This is ‘Lilian Austin’. She was a tiny thing after pruning. Her eagerness to get going is a nice surprise. She’s blooming on new growth that is only a few inches long.


Another ‘Lilian Austin’ bud.


The grande dame of my daylilies, ‘Sherry Lane Carr’. Some of you may not know that my affinity for this daylily is rooted in her name. You see it’s almost the same as mine. Change one little letter, and you get Sherry Jane Carr, the girl I used to be before marriage changed everything. Seeing this daylily’s name in print still catches at my breath and makes my heart flutter. It must be the thrill of fame – sort of, or at least as close as I’ll ever get. Anyway, this plant is a division of one that was buried about three feet back, under ‘Souvenir de la Malmaison’. I dug up that plant in February, I think, divided it in two, and they never missed a beat. This one has a budded scape. The other original plant that I did not divide but which is really quite huge has six scapes on it… the last time I looked anyway.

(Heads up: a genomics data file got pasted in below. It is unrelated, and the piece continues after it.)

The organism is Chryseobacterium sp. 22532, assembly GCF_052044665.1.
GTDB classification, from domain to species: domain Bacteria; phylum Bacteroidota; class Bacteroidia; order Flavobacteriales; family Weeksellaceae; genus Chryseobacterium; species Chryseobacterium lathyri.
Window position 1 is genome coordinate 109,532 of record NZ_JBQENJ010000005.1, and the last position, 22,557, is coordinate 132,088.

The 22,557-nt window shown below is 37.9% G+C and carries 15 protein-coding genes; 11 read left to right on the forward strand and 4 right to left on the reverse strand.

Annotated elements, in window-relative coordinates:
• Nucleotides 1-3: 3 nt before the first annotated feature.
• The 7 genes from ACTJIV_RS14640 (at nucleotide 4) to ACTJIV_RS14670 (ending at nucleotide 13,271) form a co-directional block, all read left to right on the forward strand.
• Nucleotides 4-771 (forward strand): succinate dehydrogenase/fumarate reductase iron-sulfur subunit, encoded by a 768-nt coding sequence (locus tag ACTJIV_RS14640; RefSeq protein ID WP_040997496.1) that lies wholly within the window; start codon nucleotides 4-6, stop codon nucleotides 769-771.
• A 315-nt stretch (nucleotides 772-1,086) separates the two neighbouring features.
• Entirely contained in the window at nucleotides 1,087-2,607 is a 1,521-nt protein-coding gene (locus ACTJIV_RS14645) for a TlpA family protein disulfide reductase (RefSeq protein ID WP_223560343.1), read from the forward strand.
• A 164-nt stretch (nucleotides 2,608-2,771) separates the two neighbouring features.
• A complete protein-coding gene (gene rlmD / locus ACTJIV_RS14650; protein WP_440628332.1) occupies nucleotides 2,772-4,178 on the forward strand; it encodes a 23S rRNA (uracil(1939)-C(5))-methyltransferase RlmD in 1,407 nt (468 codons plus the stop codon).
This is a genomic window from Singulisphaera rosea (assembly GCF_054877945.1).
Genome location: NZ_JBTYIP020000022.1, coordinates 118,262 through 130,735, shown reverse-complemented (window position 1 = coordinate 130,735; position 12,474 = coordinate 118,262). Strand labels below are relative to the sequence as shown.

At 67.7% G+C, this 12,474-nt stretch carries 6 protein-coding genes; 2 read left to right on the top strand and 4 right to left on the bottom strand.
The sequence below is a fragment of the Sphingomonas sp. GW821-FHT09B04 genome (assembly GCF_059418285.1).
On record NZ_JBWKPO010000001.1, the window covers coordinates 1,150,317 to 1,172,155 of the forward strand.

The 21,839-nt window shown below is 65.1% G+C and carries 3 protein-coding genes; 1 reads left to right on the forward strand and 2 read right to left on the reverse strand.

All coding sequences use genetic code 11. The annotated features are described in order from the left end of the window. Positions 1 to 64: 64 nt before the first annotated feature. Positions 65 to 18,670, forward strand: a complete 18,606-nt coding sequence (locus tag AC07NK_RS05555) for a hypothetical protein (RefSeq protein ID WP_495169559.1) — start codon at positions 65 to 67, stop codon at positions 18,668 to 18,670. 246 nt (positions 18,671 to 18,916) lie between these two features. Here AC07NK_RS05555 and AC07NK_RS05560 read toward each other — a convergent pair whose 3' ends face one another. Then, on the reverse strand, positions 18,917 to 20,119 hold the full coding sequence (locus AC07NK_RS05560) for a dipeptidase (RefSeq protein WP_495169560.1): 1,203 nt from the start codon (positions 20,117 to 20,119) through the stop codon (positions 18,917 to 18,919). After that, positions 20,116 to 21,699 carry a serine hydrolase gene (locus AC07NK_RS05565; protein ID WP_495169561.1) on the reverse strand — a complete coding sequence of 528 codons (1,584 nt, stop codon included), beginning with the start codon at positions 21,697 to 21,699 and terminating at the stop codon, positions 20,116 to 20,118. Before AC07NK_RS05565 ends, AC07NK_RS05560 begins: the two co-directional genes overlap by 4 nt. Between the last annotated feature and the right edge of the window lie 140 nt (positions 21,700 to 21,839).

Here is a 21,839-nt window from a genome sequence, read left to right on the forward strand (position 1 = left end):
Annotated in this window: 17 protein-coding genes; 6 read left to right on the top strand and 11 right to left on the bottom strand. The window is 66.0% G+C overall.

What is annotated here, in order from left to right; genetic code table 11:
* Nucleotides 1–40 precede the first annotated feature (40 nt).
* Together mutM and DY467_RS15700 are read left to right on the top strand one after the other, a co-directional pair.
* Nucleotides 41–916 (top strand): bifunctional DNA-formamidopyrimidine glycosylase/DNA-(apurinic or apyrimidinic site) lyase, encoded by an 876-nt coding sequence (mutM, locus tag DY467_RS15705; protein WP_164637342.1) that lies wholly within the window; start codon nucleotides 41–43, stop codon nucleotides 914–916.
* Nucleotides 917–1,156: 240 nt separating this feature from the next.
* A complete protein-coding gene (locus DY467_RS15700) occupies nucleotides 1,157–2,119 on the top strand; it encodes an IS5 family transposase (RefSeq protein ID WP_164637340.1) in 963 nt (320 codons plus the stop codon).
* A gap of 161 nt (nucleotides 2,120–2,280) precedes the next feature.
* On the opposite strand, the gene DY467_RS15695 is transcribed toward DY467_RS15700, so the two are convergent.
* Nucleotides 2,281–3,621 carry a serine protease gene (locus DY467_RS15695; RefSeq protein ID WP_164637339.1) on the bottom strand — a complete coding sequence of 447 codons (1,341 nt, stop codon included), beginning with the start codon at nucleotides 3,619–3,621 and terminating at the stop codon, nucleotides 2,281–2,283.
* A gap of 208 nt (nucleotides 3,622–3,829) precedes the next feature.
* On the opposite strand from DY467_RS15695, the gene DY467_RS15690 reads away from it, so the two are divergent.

Souvenir de la Malmaison’ or 'Borderer' and friend. Looks too peachy to be SDLM, but I can't be sure.


Does anyone else buy packaged bulbs and bareroots with the best of intentions and then sort of forget them? I really need to stop buying them because so many don’t make it into the ground. This new sprout is a dahlia ‘Le Baron’, one of three planted about ten days ago. Hopefully, the other two will pop up and join this one.


The first Purple Coneflower blooms don’t look as shabby as first blooms usually do. They’re a welcome sight.


And more are coming.


Softee’ is underway. She’s a miniature that grows in a pot. By the way she’s almost thornless and quite healthy and pretty.


‘Le Vesuve’ again.